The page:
UPDATE: Family says heater not the cause of North Yarmouth barn fire

  • Mail this page!
  • Delicious
  • 0

NORTH YARMOUTH — A fire early Monday morning destroyed a barn and burned part of a second building, and claimed the lives of many chickens and sheep, according to fire officials.

The cause of the blaze at 140 West Pownal Road was undetermined, but it appeared foul play was not a factor.

“There’s extensive fire damage; we’ll be working on identifying a single issue, but we don’t believe that there are any issues of concern,” Mark Roberts, an investigator with the state fire marshal’s office, said Monday.

He added that the cause could ultimately be classified as undetermined, but “there are no red flags for us at this point.”

Jules Fecteau, whose mother Rosemary Fecteau owns the property, said Tuesday that the fire was so devastating that the fire marshall’s office could not determine an exact cause.

She said an investigator had told her that the most common cause of barn fires is rodents chewing into wiring. Contrary to published speculation, Fecteau said there was no heating lamp on in the barn when the fire took place.

Thomas Joel, who Fecteau called a family friend, reported the fire at 2 a.m. Stoddard said.

Roberts said heavy winds made it more difficult to contain the blaze.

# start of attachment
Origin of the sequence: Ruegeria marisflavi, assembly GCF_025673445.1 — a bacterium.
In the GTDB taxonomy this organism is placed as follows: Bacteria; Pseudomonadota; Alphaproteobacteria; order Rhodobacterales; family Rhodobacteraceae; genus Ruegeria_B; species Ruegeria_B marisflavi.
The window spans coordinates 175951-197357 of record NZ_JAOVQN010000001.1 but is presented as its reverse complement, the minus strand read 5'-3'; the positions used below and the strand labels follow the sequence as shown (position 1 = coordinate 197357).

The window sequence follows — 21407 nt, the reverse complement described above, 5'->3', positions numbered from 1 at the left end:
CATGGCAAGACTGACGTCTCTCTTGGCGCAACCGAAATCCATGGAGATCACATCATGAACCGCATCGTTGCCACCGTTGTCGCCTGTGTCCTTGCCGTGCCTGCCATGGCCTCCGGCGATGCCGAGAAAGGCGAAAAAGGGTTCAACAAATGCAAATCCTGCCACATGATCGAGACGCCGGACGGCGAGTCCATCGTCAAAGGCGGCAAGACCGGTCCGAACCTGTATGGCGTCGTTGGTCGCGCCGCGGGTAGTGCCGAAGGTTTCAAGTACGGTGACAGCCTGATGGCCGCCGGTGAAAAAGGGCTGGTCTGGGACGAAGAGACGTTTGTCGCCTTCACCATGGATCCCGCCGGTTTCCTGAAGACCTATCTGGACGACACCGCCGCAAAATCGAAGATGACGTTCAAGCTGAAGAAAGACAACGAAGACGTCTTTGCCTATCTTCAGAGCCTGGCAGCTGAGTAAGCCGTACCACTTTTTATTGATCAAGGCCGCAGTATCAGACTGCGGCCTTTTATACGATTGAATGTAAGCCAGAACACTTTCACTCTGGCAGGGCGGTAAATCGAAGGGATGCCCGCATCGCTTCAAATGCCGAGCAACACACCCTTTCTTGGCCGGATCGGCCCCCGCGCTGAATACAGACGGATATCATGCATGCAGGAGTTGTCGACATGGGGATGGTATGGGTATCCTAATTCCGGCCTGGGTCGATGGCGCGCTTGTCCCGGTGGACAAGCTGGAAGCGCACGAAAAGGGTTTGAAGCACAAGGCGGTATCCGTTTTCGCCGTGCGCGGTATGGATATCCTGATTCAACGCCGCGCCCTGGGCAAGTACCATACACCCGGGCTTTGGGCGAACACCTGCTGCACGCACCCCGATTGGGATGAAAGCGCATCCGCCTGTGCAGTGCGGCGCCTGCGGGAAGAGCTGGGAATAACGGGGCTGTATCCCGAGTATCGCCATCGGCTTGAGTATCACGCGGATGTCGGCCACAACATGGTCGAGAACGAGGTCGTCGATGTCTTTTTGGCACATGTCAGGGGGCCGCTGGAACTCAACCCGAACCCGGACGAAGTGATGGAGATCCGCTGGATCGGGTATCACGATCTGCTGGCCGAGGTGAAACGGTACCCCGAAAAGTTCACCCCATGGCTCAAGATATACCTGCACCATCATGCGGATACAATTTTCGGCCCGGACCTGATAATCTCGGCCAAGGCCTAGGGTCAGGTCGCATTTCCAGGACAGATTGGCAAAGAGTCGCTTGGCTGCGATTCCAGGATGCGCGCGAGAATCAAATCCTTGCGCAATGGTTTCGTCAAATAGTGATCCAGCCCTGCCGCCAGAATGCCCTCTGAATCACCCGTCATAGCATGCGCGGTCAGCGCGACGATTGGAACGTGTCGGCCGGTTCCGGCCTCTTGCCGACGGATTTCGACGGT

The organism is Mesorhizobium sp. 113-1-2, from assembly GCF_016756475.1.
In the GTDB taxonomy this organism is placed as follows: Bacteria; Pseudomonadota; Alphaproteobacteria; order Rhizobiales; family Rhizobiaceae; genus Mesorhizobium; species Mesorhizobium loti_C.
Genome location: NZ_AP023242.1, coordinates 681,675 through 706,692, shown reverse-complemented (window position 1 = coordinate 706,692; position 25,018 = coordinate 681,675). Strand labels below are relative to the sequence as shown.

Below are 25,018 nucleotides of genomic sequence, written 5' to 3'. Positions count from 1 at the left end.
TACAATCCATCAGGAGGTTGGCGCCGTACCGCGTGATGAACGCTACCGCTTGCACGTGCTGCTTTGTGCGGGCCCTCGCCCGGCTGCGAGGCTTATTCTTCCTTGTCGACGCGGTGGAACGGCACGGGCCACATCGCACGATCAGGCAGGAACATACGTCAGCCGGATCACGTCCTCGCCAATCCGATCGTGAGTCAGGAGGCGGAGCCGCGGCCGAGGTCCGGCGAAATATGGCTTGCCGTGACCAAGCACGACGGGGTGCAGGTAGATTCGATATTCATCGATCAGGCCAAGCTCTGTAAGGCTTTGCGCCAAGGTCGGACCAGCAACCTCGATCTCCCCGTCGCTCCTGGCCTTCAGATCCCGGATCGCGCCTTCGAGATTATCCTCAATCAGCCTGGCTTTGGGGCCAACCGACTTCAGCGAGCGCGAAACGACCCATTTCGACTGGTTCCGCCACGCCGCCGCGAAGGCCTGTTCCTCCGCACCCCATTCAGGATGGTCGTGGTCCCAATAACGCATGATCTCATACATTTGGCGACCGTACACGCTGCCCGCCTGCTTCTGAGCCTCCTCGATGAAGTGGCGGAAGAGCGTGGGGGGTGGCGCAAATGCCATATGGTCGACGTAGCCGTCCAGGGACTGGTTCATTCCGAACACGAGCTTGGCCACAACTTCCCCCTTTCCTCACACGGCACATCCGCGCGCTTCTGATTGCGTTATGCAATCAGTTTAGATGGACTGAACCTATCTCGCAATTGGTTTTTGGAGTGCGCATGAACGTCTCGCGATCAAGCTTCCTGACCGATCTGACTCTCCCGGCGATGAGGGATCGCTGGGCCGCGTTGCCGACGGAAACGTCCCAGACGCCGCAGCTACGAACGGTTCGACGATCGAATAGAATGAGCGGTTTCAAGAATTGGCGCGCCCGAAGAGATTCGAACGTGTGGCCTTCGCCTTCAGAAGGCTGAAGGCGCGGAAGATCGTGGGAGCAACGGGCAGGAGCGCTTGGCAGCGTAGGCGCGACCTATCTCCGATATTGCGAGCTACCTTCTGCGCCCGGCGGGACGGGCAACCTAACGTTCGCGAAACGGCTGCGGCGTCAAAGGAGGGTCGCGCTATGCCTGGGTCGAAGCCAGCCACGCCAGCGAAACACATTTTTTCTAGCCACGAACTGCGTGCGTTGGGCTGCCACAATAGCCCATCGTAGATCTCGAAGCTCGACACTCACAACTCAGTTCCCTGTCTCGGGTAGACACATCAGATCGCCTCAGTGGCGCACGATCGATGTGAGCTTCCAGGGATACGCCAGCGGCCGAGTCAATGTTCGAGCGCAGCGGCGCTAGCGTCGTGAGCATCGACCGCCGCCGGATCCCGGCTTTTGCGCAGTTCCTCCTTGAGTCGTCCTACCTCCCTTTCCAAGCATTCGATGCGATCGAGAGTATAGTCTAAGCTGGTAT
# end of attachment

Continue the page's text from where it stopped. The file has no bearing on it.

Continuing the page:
The fire claimed 19 newborn lambs, 11 adult sheep and 500 young chickens, according to acting Fire Chief Harold Stoddard. No people were hurt.

“We’ve had a really wonderful warm response from our neighbors, and we really appreciate everybody’s support, and we’re very proud to part of this community,” Fecteau said.

Besides North Yarmouth, firefighters from Pownal, Gray, Yarmouth and Cumberland attacked the fire, and the scene was cleared at about 6:30 a.m., Stoddard said.

Alex Lear can be reached at 781-3661 ext. 113 or alear@theforecaster.net. Follow him on Twitter: @learics.

Sidebar Elements


A fire early Monday morning in North Yarmouth destroyed two barns and part of a third, and claimed the lives of many chickens and sheep, according to fire officials.

0
A Maine native and Colby College graduate, Alex has been covering coastal communities since 2001, and currently handles Bath, Topsham, Cumberland, and North Yarmouth. He and his wife, Lauren, live in the Portland area, and Alex recently released his third album of original music.